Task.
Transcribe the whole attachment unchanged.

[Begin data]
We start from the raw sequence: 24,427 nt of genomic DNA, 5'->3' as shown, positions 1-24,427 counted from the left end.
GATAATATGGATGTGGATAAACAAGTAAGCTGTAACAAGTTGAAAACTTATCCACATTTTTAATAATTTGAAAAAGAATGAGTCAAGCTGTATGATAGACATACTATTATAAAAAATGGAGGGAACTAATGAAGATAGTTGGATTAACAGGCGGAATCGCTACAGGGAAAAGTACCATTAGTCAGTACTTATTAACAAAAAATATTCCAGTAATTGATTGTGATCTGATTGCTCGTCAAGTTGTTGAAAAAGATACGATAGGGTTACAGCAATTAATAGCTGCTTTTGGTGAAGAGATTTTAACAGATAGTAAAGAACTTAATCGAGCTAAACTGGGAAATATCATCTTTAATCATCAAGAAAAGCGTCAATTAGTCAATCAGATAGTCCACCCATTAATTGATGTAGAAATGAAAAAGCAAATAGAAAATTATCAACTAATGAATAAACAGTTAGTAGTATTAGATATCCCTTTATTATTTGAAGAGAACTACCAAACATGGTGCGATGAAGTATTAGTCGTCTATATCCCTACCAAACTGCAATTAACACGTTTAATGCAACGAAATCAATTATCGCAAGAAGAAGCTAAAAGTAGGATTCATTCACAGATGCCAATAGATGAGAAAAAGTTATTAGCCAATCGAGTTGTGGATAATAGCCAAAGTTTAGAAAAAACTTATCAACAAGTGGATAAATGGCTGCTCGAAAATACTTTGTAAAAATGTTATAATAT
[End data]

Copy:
We start from the raw sequence: 24,427 nt of genomic DNA, 5'->3' as shown, positions 1-24,427 counted from the left end.
GATAATATGGATGTGGATAAACAAGTAAGCTGTAACAAGTTGAAAACTTATCCACATTTTTAATAATTTGAAAAAGAATGAGTCAAGCTGTATGATAGACATACTATTATAAAAAATGGAGGGAACTAATGAAGATAGTTGGATTAACAGGCGGAATCGCTACAGGGAAAAGTACCATTAGTCAGTACTTATTAACAAAAAATATTCCAGTAATTGATTGTGATCTGATTGCTCGTCAAGTTGTTGAAAAAGATACGATAGGGTTACAGCAATTAATAGCTGCTTTTGGTGAAGAGATTTTAACAGATAGTAAAGAACTTAATCGAGCTAAACTGGGAAATATCATCTTTAATCATCAAGAAAAGCGTCAATTAGTCAATCAGATAGTCCACCCATTAATTGATGTAGAAATGAAAAAGCAAATAGAAAATTATCAACTAATGAATAAACAGTTAGTAGTATTAGATATCCCTTTATTATTTGAAGAGAACTACCAAACATGGTGCGATGAAGTATTAGTCGTCTATATCCCTACCAAACTGCAATTAACACGTTTAATGCAACGAAATCAATTATCGCAAGAAGAAGCTAAAAGTAGGATTCATTCACAGATGCCAATAGATGAGAAAAAGTTATTAGCCAATCGAGTTGTGGATAATAGCCAAAGTTTAGAAAAAACTTATCAACAAGTGGATAAATGGCTGCTCGAAAATACTTTGTAAAAATGTTATAATAT